If nothing else, says McMenamin, a settlement buys the EP the certainty that he or she can put the matter to rest. "It means that a distraction is gone from your life and you can go back to doing what you are trained to do," he says.

It's Still Your Patient

If, in fact, the standard of care was breached, it's better for all parties concerned to be truthful about this, according to Barry E. Gustin, MD, MPH, FAAEM, a Berkeley, CA-based medical legal consultant specializing in emergency medicine and a practicing emergency physician. "If you made a mistake but you're proud of your training and experience, you can feel bad about the patient and the injuries that occurred, but don't feel bad that this led to litigation," he says.

Gustin says to take the view that "your number has come in and you've been sued. My recommendation is to cop to it. Stipulate that the standard of care was breached, talk about what it's worth, and settle it."

It's not advisable to search for loopholes to defend yourself or seek to prevent a patient from being compensated if, in fact, the standard of care was breached, adds Gustin. "Don't get out there and lie to protect yourself because you made a mistake," he underscores. "Every doctor makes mistakes. It's just the nature of medicine, and it's what you took on when you became a doctor."

The fact that there is malpractice litigation doesn't change the fact that the plaintiff was once your patient, says Gustin. "Be remorseful and apologetic," he advises. "That's why you pay a premium to the insurance company — why do you think that money is being paid? Let them take care of it."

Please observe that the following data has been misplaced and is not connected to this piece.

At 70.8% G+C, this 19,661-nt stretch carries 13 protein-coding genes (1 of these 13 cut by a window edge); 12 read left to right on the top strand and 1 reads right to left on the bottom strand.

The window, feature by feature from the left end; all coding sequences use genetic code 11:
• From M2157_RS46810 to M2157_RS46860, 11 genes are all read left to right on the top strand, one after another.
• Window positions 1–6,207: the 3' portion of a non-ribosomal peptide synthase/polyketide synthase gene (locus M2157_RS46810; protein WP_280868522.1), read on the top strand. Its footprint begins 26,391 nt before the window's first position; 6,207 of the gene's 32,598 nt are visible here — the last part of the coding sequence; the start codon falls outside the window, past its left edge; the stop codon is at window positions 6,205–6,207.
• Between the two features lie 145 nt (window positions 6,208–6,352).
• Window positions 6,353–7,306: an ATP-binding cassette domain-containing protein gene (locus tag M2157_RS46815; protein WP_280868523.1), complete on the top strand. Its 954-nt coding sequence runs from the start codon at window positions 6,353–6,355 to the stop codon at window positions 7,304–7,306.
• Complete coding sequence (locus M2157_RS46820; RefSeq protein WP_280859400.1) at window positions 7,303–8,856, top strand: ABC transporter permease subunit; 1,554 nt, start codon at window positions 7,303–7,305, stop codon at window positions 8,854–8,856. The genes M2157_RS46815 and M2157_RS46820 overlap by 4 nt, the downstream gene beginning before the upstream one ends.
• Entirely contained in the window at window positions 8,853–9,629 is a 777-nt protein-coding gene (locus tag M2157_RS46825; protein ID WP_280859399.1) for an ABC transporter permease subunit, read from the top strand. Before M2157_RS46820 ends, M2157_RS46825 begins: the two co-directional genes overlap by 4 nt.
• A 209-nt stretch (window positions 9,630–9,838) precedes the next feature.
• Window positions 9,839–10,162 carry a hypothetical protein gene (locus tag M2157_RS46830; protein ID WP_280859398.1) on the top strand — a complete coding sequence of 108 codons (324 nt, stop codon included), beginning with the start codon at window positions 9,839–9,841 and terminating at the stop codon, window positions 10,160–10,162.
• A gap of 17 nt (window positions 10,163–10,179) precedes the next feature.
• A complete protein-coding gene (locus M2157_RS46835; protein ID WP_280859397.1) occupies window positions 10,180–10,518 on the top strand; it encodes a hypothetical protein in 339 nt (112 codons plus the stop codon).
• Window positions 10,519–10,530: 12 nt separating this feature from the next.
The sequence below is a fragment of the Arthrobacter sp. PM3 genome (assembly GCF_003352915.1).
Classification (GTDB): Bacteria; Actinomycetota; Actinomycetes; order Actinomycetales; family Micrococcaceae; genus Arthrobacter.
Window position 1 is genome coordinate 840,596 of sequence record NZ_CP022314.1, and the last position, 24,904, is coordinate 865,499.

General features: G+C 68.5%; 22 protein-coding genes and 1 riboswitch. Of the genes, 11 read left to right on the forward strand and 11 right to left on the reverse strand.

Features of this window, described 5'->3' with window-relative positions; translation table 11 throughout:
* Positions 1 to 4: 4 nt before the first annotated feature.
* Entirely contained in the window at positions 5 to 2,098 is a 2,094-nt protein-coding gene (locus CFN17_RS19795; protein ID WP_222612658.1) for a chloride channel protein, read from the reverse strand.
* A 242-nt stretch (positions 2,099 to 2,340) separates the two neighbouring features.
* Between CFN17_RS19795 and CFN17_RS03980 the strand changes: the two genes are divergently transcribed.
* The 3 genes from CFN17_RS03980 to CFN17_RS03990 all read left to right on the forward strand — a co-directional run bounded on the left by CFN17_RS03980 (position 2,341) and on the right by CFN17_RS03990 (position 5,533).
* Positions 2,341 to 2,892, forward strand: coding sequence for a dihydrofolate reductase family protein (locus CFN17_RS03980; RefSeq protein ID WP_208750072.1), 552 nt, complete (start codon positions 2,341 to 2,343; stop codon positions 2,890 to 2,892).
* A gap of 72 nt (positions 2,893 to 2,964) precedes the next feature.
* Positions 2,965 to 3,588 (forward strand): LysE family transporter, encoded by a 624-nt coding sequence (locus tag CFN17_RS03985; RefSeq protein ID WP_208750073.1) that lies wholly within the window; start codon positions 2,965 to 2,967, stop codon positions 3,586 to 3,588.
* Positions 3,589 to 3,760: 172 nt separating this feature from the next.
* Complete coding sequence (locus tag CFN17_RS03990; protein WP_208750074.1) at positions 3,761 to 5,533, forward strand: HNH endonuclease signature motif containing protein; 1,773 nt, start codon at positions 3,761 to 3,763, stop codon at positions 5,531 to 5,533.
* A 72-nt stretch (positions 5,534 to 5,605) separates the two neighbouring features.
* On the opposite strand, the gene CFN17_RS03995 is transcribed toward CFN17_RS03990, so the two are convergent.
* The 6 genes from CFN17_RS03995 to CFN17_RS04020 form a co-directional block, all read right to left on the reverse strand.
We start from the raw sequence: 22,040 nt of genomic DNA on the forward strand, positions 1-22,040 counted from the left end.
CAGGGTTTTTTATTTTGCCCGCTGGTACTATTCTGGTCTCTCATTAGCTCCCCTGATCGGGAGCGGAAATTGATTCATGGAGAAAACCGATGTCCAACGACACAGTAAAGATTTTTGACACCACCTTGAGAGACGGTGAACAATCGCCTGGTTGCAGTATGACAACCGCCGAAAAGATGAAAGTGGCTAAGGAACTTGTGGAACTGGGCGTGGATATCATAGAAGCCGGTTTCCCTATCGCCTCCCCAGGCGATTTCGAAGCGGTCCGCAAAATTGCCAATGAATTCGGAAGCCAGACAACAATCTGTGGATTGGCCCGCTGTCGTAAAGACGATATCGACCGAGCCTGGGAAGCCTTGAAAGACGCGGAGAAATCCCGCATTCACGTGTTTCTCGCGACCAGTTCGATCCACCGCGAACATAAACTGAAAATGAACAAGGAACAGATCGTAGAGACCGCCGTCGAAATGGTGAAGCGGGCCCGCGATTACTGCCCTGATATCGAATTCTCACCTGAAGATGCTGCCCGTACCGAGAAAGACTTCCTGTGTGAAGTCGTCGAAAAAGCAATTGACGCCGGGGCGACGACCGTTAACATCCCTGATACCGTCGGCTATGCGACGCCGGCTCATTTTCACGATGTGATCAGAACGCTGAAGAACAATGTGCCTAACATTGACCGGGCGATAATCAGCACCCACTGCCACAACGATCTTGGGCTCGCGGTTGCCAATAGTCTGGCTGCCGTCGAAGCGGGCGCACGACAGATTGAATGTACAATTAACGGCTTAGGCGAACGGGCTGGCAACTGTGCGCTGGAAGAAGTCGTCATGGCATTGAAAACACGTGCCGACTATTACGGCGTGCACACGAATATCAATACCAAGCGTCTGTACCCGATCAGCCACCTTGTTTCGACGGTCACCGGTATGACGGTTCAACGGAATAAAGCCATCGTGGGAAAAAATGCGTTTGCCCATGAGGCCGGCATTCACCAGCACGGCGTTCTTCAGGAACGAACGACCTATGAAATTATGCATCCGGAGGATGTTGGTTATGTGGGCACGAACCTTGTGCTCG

EP Best Judge of Own Care

McMenamin advises successfully sued EPs that the legal system is far from perfect and has many limitations in its ability to sort out good care from bad. "If your conscience tells you that you did the right thing, then a group of laypeople should have less importance than that," he says. "They don't know the truth in the same way that you do."

McMenamin also informs EPs that the legal system actively pushes in the direction of encouraging disputants to settle, regardless of the merits of the case. "That partly reflects that the courts are overloaded, and partly reflects the fact that settlement is nearly always cheaper than trial and will occur more quickly," he says.

In addition, says McMenamin, jurors are unpredictable, sometimes driven by emotional considerations and seldom well-educated in relevant subjects. "Jurors try very hard to do the right thing. But, to some extent, a lawsuit is a contest to see who has the better lawyer," he says. "To the extent that's true, an adverse outcome doesn't say much about whether an emergency physician is good or bad."


For more information, contact:

• Barry E. Gustin, MD, MPH, FAAEM, Berkeley, CA. Phone: (510) 549-1041. Fax: (510) 549-3268. E-mail:

• Joseph P. McMenamin, MD, JD, FCLM, Partner, McGuireWoods, Richmond, VA. Phone: (804) 775-1015. Fax: (804) 698-2116. E-mail: